As that quote indicates, Marlow does not take feminism at all seriously – or tries not to, though his constant reflections on gender issues indicate that it has given him food for thought. Marlow’s attitude is, in fact, frankly reactionary:

A man can struggle to get a place for himself or perish.  But a woman’s part is passive, say what you like, and shuffle the facts of the world as you may, hinting at lack of energy, of wisdom, of courage.  As a matter of fact, almost all women have all that—of their own kind.  But they are not made for attack.  Wait they must.  I am speaking here of women who are really women.  And it’s no use talking of opportunities, either.  I know that some of them do talk of it.  But not the genuine women.  Those know better.  Nothing can beat a true woman for a clear vision of reality[.] (221)

So it is clear that Marlow has little time for feminism. Those women who actively seek societal change (i.e. those who “attack”, in Marlow’s term here) are simply not “really women” (a perfect example of a “no true Scotsman” fallacy). Thus Marlow is upholding the classic Angel in the House/ Ruskin’s “Of Queen’s Gardens” view of passive, domesticated womanhood, refusing to historicize or contextualize this at all, rather seeing it as the essence of the female role. Note also how arrogantly dismissive he is of any other viewpoint (“say what you like”). Perhaps this steadfast reactionism against an unsettling politico-social phenomenon accounted for some of the novel’s popularity as well.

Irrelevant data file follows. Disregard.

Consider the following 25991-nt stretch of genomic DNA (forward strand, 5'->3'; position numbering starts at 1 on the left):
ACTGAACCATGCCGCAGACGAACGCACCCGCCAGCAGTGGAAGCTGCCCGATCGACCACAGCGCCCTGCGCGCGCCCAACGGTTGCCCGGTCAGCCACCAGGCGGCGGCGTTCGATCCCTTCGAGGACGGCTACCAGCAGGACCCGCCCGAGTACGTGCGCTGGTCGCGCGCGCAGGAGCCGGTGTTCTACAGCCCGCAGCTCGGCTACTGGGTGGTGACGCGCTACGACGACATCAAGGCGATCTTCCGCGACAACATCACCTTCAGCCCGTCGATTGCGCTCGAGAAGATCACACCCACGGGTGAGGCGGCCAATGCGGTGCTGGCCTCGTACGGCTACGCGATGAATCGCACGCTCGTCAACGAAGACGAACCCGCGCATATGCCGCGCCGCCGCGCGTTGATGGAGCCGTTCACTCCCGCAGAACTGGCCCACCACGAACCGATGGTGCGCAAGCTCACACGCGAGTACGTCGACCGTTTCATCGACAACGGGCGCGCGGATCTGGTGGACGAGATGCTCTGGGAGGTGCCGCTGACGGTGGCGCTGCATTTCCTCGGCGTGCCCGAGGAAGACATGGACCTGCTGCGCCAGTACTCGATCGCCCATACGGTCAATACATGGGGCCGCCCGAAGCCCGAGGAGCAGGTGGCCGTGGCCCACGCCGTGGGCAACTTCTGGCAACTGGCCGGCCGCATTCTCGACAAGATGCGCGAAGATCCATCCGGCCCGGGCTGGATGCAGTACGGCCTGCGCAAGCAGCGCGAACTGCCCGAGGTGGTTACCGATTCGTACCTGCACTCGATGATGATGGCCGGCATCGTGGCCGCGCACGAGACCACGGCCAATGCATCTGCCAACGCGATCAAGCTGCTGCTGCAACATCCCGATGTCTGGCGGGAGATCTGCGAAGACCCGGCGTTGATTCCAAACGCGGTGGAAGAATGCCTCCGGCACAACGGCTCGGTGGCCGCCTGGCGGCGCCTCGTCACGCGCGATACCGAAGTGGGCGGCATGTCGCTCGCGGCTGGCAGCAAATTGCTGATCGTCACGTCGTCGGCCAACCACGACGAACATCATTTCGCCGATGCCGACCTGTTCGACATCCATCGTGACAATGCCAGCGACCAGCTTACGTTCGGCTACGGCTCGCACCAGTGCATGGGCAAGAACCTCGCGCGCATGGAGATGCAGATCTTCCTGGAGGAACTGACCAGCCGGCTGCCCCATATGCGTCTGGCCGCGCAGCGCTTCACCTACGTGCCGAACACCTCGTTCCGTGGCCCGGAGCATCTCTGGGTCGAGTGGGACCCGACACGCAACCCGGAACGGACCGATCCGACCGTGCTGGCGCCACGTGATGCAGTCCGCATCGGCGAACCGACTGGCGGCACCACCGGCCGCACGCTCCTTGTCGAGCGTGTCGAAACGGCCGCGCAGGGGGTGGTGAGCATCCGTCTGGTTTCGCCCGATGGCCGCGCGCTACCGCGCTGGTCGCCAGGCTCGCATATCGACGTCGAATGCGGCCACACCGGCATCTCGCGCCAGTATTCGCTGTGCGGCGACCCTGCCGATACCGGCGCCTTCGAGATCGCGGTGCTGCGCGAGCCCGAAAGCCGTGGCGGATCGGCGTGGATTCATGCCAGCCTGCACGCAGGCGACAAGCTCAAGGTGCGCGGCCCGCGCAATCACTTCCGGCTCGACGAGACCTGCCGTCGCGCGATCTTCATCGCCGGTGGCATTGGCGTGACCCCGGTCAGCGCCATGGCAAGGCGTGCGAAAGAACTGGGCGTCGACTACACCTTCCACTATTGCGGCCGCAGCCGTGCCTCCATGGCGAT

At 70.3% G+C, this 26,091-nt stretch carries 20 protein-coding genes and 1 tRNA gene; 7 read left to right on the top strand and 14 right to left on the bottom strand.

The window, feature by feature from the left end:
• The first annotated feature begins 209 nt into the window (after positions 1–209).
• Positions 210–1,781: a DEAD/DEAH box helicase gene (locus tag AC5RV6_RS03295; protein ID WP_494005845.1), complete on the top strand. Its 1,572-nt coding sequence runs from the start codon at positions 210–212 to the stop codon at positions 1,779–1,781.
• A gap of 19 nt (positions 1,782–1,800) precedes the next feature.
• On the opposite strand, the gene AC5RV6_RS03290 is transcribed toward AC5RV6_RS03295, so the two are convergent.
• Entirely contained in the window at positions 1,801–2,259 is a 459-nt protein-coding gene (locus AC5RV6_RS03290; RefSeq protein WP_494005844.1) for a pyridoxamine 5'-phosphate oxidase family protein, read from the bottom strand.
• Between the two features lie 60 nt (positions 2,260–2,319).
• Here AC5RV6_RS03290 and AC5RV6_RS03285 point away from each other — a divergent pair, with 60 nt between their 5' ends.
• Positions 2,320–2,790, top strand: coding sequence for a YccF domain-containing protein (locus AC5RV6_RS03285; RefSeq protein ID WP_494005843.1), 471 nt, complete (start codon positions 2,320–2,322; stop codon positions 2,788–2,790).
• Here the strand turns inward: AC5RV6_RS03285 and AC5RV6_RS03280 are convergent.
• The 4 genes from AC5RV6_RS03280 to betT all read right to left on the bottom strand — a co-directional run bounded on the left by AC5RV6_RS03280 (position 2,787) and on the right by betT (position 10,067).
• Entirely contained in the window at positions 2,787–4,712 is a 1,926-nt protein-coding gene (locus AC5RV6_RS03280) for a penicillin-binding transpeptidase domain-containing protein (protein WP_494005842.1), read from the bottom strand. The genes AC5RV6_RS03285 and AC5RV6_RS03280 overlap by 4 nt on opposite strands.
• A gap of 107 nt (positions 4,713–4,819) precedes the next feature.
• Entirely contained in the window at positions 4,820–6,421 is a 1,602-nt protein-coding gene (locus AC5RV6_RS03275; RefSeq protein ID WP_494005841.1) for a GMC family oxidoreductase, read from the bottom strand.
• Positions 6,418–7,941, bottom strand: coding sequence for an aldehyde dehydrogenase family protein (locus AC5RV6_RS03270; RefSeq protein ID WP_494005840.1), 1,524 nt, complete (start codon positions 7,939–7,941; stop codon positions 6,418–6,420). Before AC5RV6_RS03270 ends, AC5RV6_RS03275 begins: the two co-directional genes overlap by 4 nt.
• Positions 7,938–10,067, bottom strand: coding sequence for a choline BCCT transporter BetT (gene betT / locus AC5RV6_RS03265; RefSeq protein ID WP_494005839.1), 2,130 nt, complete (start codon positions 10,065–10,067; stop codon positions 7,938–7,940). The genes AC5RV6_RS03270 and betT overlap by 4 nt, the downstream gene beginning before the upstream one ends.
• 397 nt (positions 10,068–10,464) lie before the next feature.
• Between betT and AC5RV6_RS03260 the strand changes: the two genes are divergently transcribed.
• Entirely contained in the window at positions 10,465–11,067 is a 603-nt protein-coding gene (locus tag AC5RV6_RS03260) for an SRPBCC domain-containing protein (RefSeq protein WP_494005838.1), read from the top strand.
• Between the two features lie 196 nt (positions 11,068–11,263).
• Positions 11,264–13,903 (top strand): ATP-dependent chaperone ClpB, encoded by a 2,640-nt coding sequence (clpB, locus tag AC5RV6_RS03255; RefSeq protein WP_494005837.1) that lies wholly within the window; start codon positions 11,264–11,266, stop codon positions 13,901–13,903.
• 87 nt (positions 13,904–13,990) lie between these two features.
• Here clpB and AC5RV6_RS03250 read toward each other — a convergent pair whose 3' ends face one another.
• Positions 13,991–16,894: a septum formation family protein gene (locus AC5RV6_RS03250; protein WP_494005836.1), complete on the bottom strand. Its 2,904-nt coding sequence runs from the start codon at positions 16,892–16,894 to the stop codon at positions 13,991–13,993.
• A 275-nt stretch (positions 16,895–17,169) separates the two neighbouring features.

But the stance taken is so lacking in imaginative sympathy and nuance that one has to question Conrad. To find his attitude even remotely worthy of interest, one would have to posit a considerable gap between Conrad himself and his narrator Marlow. I’ve said before that I don’t think such a gap exists in HoD, and I would apply that to Chance as well. Much is made of Conrad’s irony, and how that pervades even the portrait of Marlow (for example, C.P. Sarvan’s essay), but in that, as in much else, Marlow reflects Conrad. Marlow too is perpetually ironic, mocking, sardonic, as here in Chance:

Marlow emerged out of the shadow of the book-case to get himself a cigar from a box which stood on a little table by my side.  In the full light of the room I saw in his eyes that slightly mocking expression with which he habitually covers up his sympathetic impulses of mirth and pity before the unreasonable complications the idealism of mankind puts into the simple but poignant problem of conduct on this earth. (255)